Baltimore's Civil Rights Heritage:
Looking for Landmarks from the Movement
What is the Civil Rights movement?
Who led the movement?
Many individuals, not just a single person or a small group, made up the Civil Rights movement.
In Baltimore, leaders included Rev. Harvey Johnson, Lillie M. Carroll, Jaunita Jackson Mitchell, Thurgood Marshall, and Rev. Vernon S. Dobson among many others.
What groups worked to organize the movement?
In Baltimore, groups included the Baltimore NAACP, the Baltimore Urban League, and CORE.
What past events tell the story of the movement?
In Baltimore, key events included the 1942 March on Annapolis, the end of legal school segregation in 1954, and the unrest in April 1968 following the assassination of Martin Luther King, Jr.
How did a local or national historic context affect the movement?
In Baltimore, the movement was shaped by widespread unemployment during the Great Depression, housing shortages during World War II, and Cold War politics in the decades after the war.
What opposition did the movement experience?
In Baltimore, opponents included the state Democratic Party (then known as the "White Man's Party") in the late 1800s and early 1900s, downtown business owners, and exploitative real estate brokers.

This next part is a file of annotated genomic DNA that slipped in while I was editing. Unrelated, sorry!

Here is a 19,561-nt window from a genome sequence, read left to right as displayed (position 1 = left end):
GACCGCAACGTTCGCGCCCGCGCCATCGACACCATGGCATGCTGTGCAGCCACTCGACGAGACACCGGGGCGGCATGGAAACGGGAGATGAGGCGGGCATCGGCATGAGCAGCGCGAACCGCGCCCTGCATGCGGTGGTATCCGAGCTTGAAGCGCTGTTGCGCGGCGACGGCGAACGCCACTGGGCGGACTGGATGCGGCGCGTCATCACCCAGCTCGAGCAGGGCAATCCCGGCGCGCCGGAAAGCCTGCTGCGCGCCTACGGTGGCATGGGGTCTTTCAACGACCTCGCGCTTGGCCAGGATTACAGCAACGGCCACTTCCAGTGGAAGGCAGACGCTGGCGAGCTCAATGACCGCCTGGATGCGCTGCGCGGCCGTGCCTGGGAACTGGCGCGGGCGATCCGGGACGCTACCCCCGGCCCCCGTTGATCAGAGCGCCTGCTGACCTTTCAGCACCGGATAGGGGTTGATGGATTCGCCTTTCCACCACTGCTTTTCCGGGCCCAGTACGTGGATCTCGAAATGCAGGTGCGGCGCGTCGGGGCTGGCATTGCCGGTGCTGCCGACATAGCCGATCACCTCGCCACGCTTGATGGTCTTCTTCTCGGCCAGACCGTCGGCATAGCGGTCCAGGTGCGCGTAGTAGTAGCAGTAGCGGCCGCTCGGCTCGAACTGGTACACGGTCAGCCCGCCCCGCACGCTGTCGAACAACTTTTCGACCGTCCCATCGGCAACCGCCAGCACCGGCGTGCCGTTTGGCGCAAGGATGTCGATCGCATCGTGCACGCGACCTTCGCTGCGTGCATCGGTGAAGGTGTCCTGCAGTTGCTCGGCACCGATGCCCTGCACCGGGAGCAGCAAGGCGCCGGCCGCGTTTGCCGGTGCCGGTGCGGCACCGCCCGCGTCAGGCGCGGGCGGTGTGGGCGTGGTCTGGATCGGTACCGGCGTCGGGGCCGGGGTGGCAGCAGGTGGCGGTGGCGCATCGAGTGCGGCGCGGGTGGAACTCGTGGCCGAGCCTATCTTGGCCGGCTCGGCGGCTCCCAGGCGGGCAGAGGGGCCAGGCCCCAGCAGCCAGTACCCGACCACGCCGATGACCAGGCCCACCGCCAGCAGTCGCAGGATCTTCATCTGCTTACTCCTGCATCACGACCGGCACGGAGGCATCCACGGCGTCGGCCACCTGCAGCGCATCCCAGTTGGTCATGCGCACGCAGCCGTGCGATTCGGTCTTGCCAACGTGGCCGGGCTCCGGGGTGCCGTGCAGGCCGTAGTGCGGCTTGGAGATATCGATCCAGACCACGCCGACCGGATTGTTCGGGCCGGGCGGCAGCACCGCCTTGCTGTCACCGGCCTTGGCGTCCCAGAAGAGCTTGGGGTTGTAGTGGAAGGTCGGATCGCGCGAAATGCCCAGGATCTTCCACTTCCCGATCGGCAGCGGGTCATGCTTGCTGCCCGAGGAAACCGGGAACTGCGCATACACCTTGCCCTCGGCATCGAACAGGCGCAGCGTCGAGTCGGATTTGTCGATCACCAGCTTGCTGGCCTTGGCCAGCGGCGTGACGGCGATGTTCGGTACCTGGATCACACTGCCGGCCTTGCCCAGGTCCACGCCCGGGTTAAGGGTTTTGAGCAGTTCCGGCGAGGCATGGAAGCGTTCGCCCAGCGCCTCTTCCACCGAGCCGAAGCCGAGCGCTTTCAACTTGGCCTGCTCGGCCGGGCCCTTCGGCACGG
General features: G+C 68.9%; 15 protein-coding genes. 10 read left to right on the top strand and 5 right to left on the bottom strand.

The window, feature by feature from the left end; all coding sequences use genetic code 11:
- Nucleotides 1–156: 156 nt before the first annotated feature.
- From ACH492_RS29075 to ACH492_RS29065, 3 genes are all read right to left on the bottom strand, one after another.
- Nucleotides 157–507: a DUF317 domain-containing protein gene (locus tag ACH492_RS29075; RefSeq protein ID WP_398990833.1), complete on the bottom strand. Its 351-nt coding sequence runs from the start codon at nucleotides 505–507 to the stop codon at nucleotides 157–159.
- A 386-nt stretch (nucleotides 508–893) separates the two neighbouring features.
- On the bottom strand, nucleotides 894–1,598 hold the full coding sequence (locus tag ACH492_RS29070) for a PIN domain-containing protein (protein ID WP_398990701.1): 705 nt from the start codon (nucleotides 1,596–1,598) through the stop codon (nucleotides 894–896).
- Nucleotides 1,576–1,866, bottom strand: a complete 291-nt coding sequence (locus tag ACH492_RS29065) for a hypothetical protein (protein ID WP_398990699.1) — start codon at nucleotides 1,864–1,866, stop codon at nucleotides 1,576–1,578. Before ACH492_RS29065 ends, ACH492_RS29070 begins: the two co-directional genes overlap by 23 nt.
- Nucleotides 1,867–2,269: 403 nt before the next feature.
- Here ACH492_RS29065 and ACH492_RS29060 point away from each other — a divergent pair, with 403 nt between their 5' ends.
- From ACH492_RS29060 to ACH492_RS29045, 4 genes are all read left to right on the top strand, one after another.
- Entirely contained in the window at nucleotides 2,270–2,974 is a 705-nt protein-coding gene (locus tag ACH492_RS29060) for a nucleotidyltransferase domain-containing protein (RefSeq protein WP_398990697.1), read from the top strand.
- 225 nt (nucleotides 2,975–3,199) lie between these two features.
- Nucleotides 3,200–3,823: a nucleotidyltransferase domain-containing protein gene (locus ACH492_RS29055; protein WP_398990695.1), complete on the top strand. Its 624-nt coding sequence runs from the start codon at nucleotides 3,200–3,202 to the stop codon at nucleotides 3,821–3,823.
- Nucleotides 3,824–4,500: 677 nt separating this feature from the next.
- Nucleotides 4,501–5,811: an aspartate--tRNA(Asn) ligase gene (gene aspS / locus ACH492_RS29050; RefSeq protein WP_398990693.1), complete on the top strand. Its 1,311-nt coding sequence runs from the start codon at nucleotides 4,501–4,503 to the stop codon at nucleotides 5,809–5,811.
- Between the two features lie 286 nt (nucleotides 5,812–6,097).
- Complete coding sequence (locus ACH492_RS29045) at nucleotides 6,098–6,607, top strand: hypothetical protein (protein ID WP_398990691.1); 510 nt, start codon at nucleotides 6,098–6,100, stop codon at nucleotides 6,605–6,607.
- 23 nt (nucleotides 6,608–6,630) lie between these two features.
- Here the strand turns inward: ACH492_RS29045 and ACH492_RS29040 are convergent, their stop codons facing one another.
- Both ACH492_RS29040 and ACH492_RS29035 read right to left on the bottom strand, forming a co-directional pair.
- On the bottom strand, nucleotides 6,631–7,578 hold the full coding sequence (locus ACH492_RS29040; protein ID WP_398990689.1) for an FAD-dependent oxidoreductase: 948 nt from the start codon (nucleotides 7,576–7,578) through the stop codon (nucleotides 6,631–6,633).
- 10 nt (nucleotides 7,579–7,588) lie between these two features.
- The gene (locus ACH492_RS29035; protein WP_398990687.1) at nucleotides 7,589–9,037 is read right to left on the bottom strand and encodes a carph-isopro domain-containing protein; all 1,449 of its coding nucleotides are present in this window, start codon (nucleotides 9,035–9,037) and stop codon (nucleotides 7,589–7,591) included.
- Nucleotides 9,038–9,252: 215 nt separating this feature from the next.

What tactics did leaders and groups associated with the movement use?
In Baltimore, tactics included picket lines, sit-down strikes, media campaigns, and marches.
How is the Civil Rights movement connected to other social movements?
In Baltimore, women from the movement played an important role in feminist movements, organizers also played a role in shaping labor movements.
When did the
What do you think?
- None of the above
The correct answer?
- None of the above
The African American Civil Rights movement in Baltimore began even before emancipation in 1864.
Where did the movement take place?
Why does the history of the movement matter today?
How can you learn more about the movement?
Baltimore's Civil Rights Heritage: Classroom Presentation
By Baltimore Heritage